But God’s power is vastly different from Herod’s power. Herod’s power is oppressive and exclusive and ends with death. But God’s power is always concerned for the other, the outcast, the outsider, the oppressed. God’s power is disarming and unexpected. It breaks in and says there’s another way. God’s power comes to us in the form of a baby born in a dirty barn stall. God’s power comes to us in the form of a peasant carpenter-turned-rabbi. God’s power comes to us in the form of a crucified Savior. And God’s power finally comes to us in the form of a resurrected Christ. God’s power ends with life.

That might not be immediately obvious when you just look at this banquet, but you see, there are actually two banquets in Mark’s gospel. This week’s reading ends with Herod’s banquet of death, but immediately following is Jesus’s banquet of life and abundance. Jesus feeds five thousand people, with leftovers. That banquet points us back to God’s power and God’s justice. And that’s where the good news is.

Like Amos and John the Baptist and Jesus’s disciples, we are called to call out injustice. We know it’s risky business. There are consequences. And it’s uncomfortable. But we do it because we know that resurrection is always the last word. To paraphrase one preacher this week (Barbara Lundblad), we do it because we believe that God’s promise of life is stronger than the threat of death and because we believe God’s kingdom, God’s reign of justice, has come near, and that makes all the difference. [1]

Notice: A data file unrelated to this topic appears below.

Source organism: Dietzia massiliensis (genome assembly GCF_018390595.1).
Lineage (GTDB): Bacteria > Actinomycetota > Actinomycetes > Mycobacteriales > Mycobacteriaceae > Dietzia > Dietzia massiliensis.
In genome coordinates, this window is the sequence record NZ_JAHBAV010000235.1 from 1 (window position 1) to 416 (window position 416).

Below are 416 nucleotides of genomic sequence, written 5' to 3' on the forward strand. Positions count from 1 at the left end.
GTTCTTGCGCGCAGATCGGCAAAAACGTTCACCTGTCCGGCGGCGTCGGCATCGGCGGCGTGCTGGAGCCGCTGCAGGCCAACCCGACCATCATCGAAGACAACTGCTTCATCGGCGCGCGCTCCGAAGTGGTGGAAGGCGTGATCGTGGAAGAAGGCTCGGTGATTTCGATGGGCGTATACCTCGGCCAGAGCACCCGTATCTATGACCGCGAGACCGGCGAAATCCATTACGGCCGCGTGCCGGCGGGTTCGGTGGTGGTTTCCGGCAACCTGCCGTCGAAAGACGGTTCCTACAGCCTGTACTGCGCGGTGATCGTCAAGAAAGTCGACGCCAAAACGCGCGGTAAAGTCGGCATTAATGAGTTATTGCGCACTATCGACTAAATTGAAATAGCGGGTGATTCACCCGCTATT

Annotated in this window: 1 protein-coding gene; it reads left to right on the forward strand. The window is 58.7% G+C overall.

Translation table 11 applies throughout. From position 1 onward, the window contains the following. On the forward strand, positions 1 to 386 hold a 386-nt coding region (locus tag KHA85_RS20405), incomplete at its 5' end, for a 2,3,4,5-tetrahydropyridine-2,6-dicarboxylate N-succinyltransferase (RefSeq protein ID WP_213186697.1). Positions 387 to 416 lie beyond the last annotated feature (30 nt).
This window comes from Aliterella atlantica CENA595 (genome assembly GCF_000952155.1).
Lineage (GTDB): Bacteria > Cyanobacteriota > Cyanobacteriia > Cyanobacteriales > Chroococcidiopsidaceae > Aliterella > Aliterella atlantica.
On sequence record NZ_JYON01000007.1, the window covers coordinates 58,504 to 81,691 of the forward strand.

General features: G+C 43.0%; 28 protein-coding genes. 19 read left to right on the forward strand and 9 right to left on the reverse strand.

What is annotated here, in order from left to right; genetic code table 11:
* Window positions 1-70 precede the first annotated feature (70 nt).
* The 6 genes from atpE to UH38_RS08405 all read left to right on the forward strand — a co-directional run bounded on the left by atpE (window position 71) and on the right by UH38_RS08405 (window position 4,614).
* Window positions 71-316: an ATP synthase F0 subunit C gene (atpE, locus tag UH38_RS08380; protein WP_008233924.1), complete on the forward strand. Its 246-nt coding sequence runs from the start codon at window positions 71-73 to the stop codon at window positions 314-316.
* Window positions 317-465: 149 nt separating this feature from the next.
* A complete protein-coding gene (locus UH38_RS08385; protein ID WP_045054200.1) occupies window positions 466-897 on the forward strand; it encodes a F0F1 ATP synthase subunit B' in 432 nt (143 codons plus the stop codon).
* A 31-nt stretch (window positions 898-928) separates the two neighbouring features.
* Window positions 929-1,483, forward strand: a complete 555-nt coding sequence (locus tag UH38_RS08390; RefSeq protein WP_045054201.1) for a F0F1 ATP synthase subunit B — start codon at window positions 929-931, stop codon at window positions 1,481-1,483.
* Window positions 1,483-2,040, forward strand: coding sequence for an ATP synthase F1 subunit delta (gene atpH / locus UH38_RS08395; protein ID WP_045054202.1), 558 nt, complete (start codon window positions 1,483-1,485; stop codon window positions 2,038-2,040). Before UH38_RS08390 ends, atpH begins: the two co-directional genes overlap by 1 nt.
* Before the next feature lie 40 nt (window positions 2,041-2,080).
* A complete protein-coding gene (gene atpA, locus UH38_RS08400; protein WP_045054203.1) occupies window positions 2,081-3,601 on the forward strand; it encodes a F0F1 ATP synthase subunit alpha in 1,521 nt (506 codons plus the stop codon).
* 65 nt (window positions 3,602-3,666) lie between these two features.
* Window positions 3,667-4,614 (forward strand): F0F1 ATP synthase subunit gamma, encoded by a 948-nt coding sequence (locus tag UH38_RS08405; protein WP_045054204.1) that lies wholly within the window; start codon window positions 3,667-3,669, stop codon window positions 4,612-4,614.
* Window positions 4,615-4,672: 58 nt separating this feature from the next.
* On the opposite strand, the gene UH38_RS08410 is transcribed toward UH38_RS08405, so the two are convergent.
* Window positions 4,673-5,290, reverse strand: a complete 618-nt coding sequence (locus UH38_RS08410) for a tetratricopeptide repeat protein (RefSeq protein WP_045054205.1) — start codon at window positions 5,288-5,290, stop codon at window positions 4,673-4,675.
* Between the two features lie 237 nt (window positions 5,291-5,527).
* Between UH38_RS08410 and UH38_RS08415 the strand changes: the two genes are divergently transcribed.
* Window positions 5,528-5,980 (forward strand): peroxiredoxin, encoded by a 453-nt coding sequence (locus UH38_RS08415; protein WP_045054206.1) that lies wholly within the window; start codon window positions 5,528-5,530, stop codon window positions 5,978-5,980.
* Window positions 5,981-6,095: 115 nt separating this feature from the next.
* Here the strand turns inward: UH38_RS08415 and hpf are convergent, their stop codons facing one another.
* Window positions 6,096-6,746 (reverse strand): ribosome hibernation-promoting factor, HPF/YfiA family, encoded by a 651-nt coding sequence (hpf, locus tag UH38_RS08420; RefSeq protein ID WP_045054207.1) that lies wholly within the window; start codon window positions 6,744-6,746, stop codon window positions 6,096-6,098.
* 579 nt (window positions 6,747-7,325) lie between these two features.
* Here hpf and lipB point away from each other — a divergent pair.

“Moral Monday” protest with Bishop Wayne Miller of the Metro Chicago Synod (ELCA)

In my home state of Illinois this summer, it’s what has given dozens of clergy and people of faith the ability to risk arrest in protest of the governor’s proposed budget cuts that would be especially devastating to society’s most vulnerable. They risk calling out injustice where they see it, and yes, they disturb the comfortable status quo of those in power.

Martin Luther King, Jr., knew something about disturbing the status quo too. He knew something about God’s justice back in Montgomery, Alabama, when he took charge of a movement that began by challenging where someone gets to sit on a bus. He risked saying there’s another way because he knew that all people are created in the image of God and are of inherent sacred worth and dignity. He knew that until the very end when his preaching and activism took him to Memphis, Tennessee, to advocate for sanitation workers.

When King railed against injustice and the powers that be, he knew what it was like to live in Good Friday. But he knew Easter was coming, as he preached in his Easter sermon from 1957: “Good Friday may occupy the throne for a day, but ultimately it must give way to the triumphant beat of the drums of Easter.” [2] He was no stranger to struggle and despair and rejection, but he was more confidently acquainted with the inevitability of God’s justice.

God’s justice says that all eat and are filled. God’s justice says that all are welcome. God’s justice says that black lives matter. God’s justice says that love wins. And we can continue to call for God’s justice because we know God’s kingdom has come near and we know there’s another way. We can live with the risk and the discomfort and even read difficult texts like this one because we know where the story ends. Thanks be to God.


And then I played this song: